Beyond the stark deficiency of a contemporary and effective transportation system in the Philippines, placing us years behind our ASEAN counterparts, I find myself disheartened by the condition of the country’s public restrooms. Nowhere is this more apparent than in Philippine airports.

In the rapid world of international travel, airports stand as pivotal gateways shaping a nation’s identity. Amid the hustle and bustle of busy terminals and stringent security checks, there exists an often-overlooked yet crucial space that only gains attention when necessity strikes – the comfort room. Beyond being a mere functional necessity, the cleanliness and upkeep of these facilities carry significant implications for a nation’s commitment to hygiene and civic pride.

While Japan is internationally renowned for its precision and attention to detail, it also sets a gold standard for restroom facilities in its airports. The lavatories are not merely clean; they boast advanced features like automated bidets and hands-free faucets. This meticulous commitment to cleanliness sends a powerful message to travelers: Japan places a high value on hygiene, and this dedication permeates every facet of the nation.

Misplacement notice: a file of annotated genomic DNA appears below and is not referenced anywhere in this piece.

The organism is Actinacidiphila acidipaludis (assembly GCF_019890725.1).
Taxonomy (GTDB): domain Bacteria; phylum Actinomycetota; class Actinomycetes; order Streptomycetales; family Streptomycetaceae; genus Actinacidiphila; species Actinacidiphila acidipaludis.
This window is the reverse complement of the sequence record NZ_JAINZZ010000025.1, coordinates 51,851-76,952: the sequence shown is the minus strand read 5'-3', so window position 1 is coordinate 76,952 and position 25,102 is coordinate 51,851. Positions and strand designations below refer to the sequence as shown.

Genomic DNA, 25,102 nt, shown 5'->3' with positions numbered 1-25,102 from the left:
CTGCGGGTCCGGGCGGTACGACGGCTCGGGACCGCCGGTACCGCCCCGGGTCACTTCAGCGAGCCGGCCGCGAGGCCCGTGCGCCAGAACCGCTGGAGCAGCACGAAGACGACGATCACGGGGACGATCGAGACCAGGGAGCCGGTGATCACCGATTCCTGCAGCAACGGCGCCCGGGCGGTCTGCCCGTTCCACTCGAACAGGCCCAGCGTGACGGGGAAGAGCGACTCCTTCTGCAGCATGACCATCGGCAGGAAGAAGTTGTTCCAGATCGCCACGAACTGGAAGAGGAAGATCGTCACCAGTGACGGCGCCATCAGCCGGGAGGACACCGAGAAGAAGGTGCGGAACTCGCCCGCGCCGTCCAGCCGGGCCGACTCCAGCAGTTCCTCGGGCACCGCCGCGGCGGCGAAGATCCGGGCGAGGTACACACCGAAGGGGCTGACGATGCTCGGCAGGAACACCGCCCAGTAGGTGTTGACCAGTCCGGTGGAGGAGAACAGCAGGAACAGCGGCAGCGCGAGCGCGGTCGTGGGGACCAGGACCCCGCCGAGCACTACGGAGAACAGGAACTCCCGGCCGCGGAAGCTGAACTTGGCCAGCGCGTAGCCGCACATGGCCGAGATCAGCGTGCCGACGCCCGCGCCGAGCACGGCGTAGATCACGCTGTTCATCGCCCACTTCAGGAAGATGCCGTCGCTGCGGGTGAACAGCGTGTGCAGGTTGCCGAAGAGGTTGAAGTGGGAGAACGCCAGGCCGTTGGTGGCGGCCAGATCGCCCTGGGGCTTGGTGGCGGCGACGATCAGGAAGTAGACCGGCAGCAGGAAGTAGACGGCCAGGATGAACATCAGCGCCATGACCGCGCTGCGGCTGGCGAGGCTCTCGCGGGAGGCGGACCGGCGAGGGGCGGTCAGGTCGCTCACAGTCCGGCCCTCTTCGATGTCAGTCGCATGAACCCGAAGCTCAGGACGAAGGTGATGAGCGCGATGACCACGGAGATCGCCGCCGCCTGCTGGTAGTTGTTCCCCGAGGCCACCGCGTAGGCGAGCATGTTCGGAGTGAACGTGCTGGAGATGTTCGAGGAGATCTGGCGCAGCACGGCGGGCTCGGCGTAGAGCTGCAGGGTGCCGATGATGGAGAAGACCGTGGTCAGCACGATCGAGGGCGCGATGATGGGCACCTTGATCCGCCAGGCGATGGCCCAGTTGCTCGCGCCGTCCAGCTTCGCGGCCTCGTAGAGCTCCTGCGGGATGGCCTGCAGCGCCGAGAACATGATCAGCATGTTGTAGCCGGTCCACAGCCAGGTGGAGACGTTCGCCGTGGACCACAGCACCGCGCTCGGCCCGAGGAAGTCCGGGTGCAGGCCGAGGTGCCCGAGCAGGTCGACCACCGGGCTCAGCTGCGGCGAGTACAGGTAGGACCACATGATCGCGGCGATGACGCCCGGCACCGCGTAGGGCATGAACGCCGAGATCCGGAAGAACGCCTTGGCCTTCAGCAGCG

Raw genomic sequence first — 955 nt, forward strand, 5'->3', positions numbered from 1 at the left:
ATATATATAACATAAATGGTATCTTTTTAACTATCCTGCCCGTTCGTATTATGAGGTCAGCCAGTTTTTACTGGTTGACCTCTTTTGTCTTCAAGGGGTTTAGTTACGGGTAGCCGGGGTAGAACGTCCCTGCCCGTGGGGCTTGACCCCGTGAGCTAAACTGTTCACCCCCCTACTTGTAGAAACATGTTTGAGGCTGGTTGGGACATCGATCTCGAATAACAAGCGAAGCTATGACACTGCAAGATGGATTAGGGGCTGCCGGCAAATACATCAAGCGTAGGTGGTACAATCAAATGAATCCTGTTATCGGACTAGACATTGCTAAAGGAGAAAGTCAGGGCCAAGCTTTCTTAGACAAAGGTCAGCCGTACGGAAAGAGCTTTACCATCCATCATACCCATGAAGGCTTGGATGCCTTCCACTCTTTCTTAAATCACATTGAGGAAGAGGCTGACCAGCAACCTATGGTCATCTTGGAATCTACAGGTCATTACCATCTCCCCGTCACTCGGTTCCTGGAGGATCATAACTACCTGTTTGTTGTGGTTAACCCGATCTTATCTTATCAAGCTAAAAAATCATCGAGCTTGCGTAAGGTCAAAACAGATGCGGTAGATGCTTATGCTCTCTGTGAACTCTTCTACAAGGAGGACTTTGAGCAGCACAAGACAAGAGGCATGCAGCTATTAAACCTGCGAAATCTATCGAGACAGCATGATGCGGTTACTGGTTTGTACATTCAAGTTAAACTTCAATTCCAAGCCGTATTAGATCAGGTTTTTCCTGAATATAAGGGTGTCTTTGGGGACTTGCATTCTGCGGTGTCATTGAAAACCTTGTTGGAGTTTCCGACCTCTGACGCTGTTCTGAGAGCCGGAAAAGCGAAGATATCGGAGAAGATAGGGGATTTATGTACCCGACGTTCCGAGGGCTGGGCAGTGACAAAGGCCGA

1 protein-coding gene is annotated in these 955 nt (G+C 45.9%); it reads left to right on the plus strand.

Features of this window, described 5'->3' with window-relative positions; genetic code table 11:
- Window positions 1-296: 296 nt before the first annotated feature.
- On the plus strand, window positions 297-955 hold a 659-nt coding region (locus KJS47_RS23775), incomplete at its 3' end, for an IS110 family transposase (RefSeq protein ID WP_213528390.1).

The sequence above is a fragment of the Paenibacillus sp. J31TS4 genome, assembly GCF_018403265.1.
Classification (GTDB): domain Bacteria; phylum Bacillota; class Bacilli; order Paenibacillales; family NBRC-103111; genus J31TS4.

Reflecting on my training alongside fellow students from Congress at the National Graduate Institute for Policy Studies in Tokyo, Japan, last October, we were taken aback when the training staff voiced concerns about trash and tissues being discarded in restroom bins. In contrast, in the Philippines, the directive is to dispose of tissues in the bin.

It appears that in some places in Japan, as well as in other locations with small trash bins, there are tissues specifically designed to be flushed down the toilet. Known as “flushable tissues” or “toilet paper for toilets,” these are engineered to disintegrate rapidly upon contact with water. Japanese sewage systems and toilets are designed to accommodate certain types of toilet paper that minimize the risk of clogs or blockages in plumbing and sewage systems.

Similarly, the restrooms at Hong Kong International Airport reflect the city’s efficiency and cleanliness.

This stands in stark contrast to Philippine airports, where restrooms may not receive the same level of attention. Take Zamboanga International Airport, for instance – more often than not, not a single roll of tissue paper can be found in the comfort rooms of the arrival area. Such instances of poorly maintained facilities cast a lasting negative impression on travelers, overshadowing the positive aspects of their journey.

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